Rangers' administrators say they have received "several expressions of interest from parties not connected to the club" since taking over the running of the Scottish league champions.
Paul Clark, of administrators Duff and Phelps, made the announcement during a press conference in Glasgow.
Duff and Phelps were appointed on Tuesday after Her Majesty's Revenue and Customs (HMRC) forced the issue in the Court of Session in a bid to secure payment of £9million in PAYE and VAT, accrued since Craig Whyte's takeover of Rangers in May last year.
Rangers were immediately deducted 10 points by the Scottish Premier League, leaving them 14 points adrift of Celtic and with little hope of winning a fourth successive title.
Clark said that interest in the cash-strapped club will be given due consideration.
"As administrators we have to look at all other expressions of interest in the club and to date we have received several expressions of interest from parties not connected to the club," Clark said.
"These will be subject to ongoing discussions and examined in the forthcoming days."
Clark said he had spoken with Rangers boss Ally McCoist and the players but was unable to confirm if any club staff, including the players, would be made redundant.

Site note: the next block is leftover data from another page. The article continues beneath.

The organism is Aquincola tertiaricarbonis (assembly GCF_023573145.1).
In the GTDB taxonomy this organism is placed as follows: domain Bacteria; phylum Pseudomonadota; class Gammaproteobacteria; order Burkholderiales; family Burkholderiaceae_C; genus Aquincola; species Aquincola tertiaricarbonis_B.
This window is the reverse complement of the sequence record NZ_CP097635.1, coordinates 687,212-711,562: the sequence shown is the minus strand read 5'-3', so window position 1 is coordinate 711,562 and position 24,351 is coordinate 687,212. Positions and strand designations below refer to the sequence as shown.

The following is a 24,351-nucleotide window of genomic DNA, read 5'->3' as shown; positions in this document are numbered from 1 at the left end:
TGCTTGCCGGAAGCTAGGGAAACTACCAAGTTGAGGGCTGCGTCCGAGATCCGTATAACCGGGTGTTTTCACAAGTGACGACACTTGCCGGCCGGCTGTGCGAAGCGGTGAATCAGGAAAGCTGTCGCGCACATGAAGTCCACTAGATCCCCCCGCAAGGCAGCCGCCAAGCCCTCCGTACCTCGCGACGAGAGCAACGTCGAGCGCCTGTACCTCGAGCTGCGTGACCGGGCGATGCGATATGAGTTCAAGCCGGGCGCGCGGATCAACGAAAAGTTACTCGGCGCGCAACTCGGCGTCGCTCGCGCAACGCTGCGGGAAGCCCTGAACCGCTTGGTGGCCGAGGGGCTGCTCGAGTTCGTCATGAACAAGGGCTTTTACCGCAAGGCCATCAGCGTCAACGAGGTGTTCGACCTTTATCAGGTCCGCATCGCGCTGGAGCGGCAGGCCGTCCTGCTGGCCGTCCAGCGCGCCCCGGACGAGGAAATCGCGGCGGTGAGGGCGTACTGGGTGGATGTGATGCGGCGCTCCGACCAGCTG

"This morning I spoke to the club's manager Ally McCoist and the playing staff at the club's training at Murray Park.
"I told them a review of staffing, including playing staff, would be necessary as part of the process and that it would be next week at least prior to any decisions being taken in this area.
"I'm not going to speculate what this review will entail. I am delighted to confirm that we will be making the February payroll obligations in full."
Rangers are awaiting the verdict of a tax tribunal which could cost £75million but Clark said that he does not believe there is any danger of liquidation.
"There has been widespread comment and speculation about the finances of Rangers," Clark said.
"At this moment it is not possible to give a detailed financial report but we can assure everyone that as part of the process there will be a full account of the club's financial affairs and this will be published in due course and become a public document.
"Looking to the future we are hopeful that a Company Voluntary Arrangement (CVA) can be achieved and these are measures that are put in place and deal with all of the club's liabilities.
"As a result of our preliminary assessment we are wholly confident that Rangers will continue as a football club.
"We do not think that liquidation and the closure of the club is a likely outcome at all.
"We need to stabilise the financial position and ensure from now on income exceeds expenditure.
"We fully understand the 140 years history of Rangers football club and are taking steps to ensure this history will endure."
Meanwhile, Celtic boss Neil Lennon indicated that he was less than impressed with the words coming out of the press conference, writing on his Twitter account: "Well that press conference was clear as mud. Every question body swerved."